MotoAmerica: The Daytona 200 Restart And Finish Explained

MotoAmerica: The Daytona 200 Restart And Finish Explained

© 2023, Roadracing World Publishing, Inc. By David Swarts.

If you watched the 81st Daytona 200 MotoAmerica Supersport race and were confused about how the restarted race was handled and how the final results were determined you are not alone.

Many riders and paddock veterans also expressed confusion on several aspects of the restarted race and its finish, but the fact is MotoAmerica followed the wording in its published rules to the letter. Here is an explanation of some key points.


The red flag.

On lap 53 of 57, Danny Eslick, Teagg Hobbs, and Jason Waters came together at the International Horseshoe with Hobbs and Waters crashing. The location of the crash forced Race Control to stop the race with the red flag so workers could safely access and deal with the crash scene.


The length of the restart.

The leaders of the race had completed 52 of 57 scheduled laps when the race was stopped. In the 2023 Daytona 200 and Supersport Extended Race Supplemental Regulations, it states that if the Daytona 200 is stopped after more than three laps and less than 53 laps are completed, the race will be restarted for a second race and the distance of the second/restarted race will be enough to complete the original race distance of 57 laps and “shall not be less than ten (10) laps.”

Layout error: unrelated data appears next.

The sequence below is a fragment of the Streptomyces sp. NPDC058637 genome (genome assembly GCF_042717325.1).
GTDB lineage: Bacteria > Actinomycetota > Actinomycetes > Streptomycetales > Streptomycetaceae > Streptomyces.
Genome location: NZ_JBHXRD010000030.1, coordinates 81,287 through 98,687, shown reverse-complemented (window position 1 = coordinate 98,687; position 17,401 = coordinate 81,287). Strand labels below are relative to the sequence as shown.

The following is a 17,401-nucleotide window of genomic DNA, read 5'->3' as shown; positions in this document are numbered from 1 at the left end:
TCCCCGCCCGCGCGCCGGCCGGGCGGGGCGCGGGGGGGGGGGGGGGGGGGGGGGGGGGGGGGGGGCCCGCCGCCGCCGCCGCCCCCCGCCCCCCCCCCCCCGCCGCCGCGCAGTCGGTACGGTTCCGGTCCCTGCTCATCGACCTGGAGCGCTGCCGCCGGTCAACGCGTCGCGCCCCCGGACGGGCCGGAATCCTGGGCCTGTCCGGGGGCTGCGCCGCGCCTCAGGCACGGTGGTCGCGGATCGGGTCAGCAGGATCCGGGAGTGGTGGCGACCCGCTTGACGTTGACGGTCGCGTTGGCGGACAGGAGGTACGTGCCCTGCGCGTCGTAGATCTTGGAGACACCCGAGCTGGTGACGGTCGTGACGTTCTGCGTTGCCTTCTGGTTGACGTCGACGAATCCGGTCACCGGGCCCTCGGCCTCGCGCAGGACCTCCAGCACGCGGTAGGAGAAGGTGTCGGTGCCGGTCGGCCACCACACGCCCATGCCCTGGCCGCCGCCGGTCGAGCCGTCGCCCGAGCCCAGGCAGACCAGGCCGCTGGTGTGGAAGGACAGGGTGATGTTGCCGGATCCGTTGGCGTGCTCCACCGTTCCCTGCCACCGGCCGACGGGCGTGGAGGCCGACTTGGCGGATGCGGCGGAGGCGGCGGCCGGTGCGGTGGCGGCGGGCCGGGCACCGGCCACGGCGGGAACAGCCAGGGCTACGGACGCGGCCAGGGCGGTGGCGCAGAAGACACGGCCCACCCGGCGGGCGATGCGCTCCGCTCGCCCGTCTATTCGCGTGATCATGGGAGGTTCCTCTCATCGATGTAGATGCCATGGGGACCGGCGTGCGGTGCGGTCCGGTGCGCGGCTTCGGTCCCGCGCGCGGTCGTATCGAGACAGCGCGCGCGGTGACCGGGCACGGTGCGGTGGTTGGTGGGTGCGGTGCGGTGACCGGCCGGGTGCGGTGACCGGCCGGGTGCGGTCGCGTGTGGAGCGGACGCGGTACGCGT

As a result, the 2023 Daytona 200 was actually the Daytona 217.62 – 62 laps x 3.51 miles. According to 1972 Daytona 200 winner and Daytona 200 historian Don Emde, this was the longest Daytona 200 race.


How riders who were one or more laps down before the red flag were classified on the lead lap for the restart.

Only riders who finished 75% (39 laps in this case) of the original race and were actively competing at the time of the red-flag stoppage were eligible to compete in the second/restarted race. The grid positions were determined according to the finishing order of the first/stopped race, according to the rules, and “The final race classification will be established according to the position and the number of laps of each rider at the time he crossed the finish line at the end of the last part of the race.”

In short, this means that the second/restarted race was a new race only open to riders who had completed 39 laps of the original race and were still actively competing when that original race was stopped.


The time penalties assessed to Blake Davis (15 seconds), Kevin Nolde (15 seconds x 2), and Brandon Paasch (15 seconds) for speeding on pit lane during the first portion of the race.

Again, in the rules it clearly states, in bold: “Riders receiving a time penalty in the first race will have the penalty applied only to the finish of the final race.”

So, even though the second/restarted race was considered a new race with everyone on the lead lap again, Davis, Nolde, and Paasch were still assessed time penalties they incurred in the stopped/first race.

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